The main findings of this study were 1) the slow, gradual time course of development of ischemic changes in the repolarization segment (15-20 min) with an initial period of sub-threshold ischemia (<100 μV) followed by the development of super-threshold changes and 2) a slow increase in heart rate during these periods suggesting a gradual rise in sympathetic activity. The slow, gradual time course of development of these ECG changes creates a window of opportunity for early diagnosis and timely initiation of appropriate therapy. We have also observed that the ischemic changes in the amplitude of the ST-segment in the studied group were identifiable using the RMS-curve, although these dynamics were not statistically significant in the individual leads due to the differences in the ischemia localization. Finally, we have observed that the magnitude and area of the QRS-complex also exhibit gradual changes that accompany dynamics of the ST-segment (Figures (Figures2,2, ,33).

The changes in the QRS amplitude could have been caused by the development of myocardial ischemia, changes in body position, or a combination of these factors. For example, an ischemia-caused chest pain could have led to the changes in body position, which in turn, could generate the high-frequency muscle and movement artifacts. Therefore, reliable identification and dynamic tracking of the “true” ischemic ECG changes remains technically difficult and requires application of adaptive, multiparametric processing approaches. The time course of ECG changes during ischemia is more gradual than that during changes in body position. Therefore, the slow, simultaneous progression of changes in the amplitude of ST-segment and QRS-complex in Figures Figures22 and and33 strongly suggests that the changes in both depolarization and repolarization segments are due to the development of myocardial ischemia.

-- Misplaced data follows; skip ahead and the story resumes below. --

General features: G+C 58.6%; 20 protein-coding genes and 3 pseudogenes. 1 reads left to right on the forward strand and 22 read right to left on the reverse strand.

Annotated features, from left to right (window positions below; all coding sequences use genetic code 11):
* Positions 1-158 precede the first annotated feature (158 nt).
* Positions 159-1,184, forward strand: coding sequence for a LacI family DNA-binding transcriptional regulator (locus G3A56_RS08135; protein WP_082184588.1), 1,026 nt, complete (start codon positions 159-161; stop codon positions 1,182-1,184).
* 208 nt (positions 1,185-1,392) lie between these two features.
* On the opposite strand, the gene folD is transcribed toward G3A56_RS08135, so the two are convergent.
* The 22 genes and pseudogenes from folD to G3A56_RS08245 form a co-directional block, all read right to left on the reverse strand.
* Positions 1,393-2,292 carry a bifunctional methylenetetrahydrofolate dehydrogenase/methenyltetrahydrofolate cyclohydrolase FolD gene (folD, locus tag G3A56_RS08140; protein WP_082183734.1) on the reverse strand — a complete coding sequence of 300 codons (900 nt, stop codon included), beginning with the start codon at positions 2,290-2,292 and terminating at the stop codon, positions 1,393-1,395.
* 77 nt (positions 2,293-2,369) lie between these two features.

In this preliminary study, the magnitude of changes in the amplitude of the ST-segment during noise-free periods of stable body position was limited to less than 100 μV. This is not in disagreement with previous studies that also reported the average deviation of the ST-segment in different positions of < 100 μV.9 Hence, it is likely that changes in body position represent only one out of many physiological variables that affect the accuracy of ischemia monitoring. This provides further support for the notion that adaptive, multiparametric methods are necessary to improve the performance of ischemia detectors and reliably filter out false alarms.

We have extended previous adaptive methods by developing a neural network with a modified Hidden-Markov-model, which incorporates a broad range of parameters (primary elements) that completely describe the patterns and dynamics of the ECG waveforms.11,12,13 This method has been selected considering the advantages of the neural network in the learning and adapting to large, multiparametric datasets, and the hidden Markov models in determining the transitions between different states in multiparametric, noise-contaminated systems. Although the first preliminary results obtained in this small training set are promising, larger studies in heterogeneous patient populations are needed to improve and refine the neural network structure and the transition and emission probability matrices used in the hidden Markov model, and examine the accuracy of the ischemia detector in different patient populations.

Acknowledgments

Support: NHLBI R01 HL69753 (Dr. Drew), NHLBI, 1R43HL077116 (Dr. Shusterman).

Financial Associations: Dr. Shusterman has a significant (>5%) ownership interest in PinMed, Inc., Pittsburgh, PA. PinMed, Inc. has provided the software used in this study.

Footnotes